Thursday, July 21, 2016

It's been a difficult week, so I haven't posted much. TWO physician's appointments, a busted AC unit (and this is the hottest week of the year), and a major project...

It turns out it's the 50th anniversary of the Hough Riots, a major uprising by poverty-stricken blacks in Cleveland in 1966. Hough (pronounced "Huff") is a neighborhood in midtown, bounded by E. 55th, Superior Avenue, E. 105th, and Euclid Avenue. Once a middle-class neighborhood of mostly Jews and upper-middle-class WASPs, Between 1950 and 1960 the neighborhood became almost exclusively African American. The businesses remained white-owned, as did the housing. As with much urban decline in Cleveland, homeowners subdivided large homes into four to six small apartments.

The Second Great Migration was occurring at this time, as massive numbers of blacks fled the South after World War II and sought refuge in less-racist cities in the North. The problem was that Cleveland was de-industrializing at the same time, shutting down most of its automobile, steel, iron, and other manufacturing. There were no jobs in Cleveland for this in-migration of uneducated, low-skill workers. Blacks poured into Hough, with two-bedroom apartments sometimes containing as many as 15 people. Hough was a neighborhood of two- and three-story buildings, with no high-rise apartments.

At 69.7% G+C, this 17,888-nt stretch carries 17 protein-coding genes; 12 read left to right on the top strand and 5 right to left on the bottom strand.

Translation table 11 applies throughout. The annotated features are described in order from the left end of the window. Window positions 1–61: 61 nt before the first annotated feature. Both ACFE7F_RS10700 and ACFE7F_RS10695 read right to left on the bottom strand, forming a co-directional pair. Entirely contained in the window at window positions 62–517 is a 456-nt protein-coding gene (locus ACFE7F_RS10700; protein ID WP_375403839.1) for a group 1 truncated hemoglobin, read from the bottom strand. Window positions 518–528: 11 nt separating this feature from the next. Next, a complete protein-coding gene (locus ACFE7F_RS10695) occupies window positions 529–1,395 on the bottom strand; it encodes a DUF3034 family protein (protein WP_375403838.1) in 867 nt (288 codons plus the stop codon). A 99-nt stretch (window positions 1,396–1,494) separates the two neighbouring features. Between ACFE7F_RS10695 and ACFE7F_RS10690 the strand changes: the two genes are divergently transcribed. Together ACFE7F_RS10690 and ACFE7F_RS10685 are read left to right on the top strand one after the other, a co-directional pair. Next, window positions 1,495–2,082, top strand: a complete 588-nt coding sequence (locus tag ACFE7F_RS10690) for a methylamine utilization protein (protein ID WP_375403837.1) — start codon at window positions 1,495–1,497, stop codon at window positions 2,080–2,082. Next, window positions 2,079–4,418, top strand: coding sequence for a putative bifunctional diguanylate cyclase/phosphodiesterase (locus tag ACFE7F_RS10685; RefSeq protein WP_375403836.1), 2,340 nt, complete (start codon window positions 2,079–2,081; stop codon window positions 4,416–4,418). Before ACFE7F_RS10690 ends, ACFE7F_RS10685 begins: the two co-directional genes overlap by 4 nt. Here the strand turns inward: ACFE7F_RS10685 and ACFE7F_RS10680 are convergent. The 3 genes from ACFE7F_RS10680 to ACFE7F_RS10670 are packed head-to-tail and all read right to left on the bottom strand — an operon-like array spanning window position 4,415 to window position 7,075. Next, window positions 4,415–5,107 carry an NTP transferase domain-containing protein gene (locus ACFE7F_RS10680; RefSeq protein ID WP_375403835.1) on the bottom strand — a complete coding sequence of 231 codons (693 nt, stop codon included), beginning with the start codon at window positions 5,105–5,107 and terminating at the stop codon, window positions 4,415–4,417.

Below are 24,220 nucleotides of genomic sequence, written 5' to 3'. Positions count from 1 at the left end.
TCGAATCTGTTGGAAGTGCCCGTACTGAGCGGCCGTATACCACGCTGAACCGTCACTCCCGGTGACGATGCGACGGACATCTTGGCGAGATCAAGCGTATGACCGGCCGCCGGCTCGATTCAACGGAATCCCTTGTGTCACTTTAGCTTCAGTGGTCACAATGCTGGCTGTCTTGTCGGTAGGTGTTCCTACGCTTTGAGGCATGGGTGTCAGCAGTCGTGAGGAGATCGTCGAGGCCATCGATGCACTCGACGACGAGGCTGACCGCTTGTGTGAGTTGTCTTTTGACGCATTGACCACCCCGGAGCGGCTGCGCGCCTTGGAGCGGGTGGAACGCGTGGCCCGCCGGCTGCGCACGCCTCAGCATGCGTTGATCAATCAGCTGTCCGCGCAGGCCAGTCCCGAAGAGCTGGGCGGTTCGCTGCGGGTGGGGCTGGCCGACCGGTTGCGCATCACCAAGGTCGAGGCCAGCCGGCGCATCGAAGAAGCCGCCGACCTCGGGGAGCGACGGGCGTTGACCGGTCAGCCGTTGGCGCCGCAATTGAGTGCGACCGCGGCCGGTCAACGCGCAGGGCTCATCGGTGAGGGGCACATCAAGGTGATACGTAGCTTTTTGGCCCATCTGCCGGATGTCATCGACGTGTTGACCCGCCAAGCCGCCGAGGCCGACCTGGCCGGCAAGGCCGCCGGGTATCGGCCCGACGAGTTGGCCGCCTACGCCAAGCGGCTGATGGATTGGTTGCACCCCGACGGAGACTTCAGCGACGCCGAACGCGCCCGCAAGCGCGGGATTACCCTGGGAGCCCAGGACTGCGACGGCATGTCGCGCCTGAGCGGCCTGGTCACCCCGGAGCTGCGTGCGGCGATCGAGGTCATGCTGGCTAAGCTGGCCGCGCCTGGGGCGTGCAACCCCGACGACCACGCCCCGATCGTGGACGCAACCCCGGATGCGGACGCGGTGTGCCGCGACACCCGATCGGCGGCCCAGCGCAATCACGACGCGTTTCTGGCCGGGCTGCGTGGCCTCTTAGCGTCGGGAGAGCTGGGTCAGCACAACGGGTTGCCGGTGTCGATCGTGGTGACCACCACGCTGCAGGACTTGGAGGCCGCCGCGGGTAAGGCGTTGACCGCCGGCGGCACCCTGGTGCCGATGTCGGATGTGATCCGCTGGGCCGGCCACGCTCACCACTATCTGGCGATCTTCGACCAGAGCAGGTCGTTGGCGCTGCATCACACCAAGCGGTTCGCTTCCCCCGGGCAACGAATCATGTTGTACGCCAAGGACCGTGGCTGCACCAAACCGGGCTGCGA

Hough sank. Housing stock became dilapidated. The only businesses that stayed open were pawn shops, bars, wig stores, and nail salons. Only one or two grocery stores remained open; high-price convenience stores became the norm. Hough had one-third of the city's births, and half of those were to teenage single mothers. Although Hough had just 7 percent of Cleveland's population, it had 20 percent of its welfare cases. The median income in Hough was just 65 percent of the income elsewhere in the city. Crime was high, but the notoriously racist Cleveland Police Department often responded late to calls or not at all. The city's garbage collection was irregular, there were no housing inspections, and abandoned or closed building proliferated.

That major riots occurred in Hough is not, therefore, surprising.

During the riot, Mayor Ralph S. Locher, Police Chief Richard Wagner, Safety Director John N. McCormick, and the editors of The Plain Dealer essentially conspired to blame the riots on Black Nationalists and Communists. No kidding. There wasn't any evidence for this, and at no time (then or since) has any evidence been found. But just three days into the riots, they began a systematic campaign to divert attention away from racism, poverty, and police brutality, and began blaming the African American community itself for the riots. They even blamed welfare for encouraging single mothers to breed like rabbits, and common-law marriages for encouraging fathers to abandon families.

It was ludicrous.

Locher even got a grand jury to investigate the Hough Riots, and issue an official report confiming his "official narrative".

The "official narrative" was laughed out of town. The Cleveland business commmunity, which was mostly white, was terrified of another riot. The political culture in Cleveland had been to ignore social ills, while trumpeting Cleveland as a low-tax, small-government city with a superb business climate. Riots ripped the veil off that pig, and exposed it for what it was.

July 18 was the 50th anniversary of the Hough Riots. I didn't realize it until July 17. When I got to the Wikipedia page, the article was pure crap. So I had to rewrite it... That took four days.

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